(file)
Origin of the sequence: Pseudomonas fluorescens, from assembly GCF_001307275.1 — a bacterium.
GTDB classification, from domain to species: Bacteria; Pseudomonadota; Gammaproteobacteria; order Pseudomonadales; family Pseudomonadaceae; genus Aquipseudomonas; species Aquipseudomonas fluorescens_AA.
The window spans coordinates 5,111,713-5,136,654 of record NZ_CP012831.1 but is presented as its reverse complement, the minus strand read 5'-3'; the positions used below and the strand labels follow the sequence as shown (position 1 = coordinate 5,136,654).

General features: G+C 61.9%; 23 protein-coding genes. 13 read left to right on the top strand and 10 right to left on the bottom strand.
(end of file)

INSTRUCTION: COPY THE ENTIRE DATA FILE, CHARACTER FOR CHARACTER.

Origin of the sequence: Pseudomonas fluorescens, from assembly GCF_001307275.1 — a bacterium.
GTDB classification, from domain to species: Bacteria; Pseudomonadota; Gammaproteobacteria; order Pseudomonadales; family Pseudomonadaceae; genus Aquipseudomonas; species Aquipseudomonas fluorescens_AA.
The window spans coordinates 5,111,713-5,136,654 of record NZ_CP012831.1 but is presented as its reverse complement, the minus strand read 5'-3'; the positions used below and the strand labels follow the sequence as shown (position 1 = coordinate 5,136,654).

General features: G+C 61.9%; 23 protein-coding genes. 13 read left to right on the top strand and 10 right to left on the bottom strand.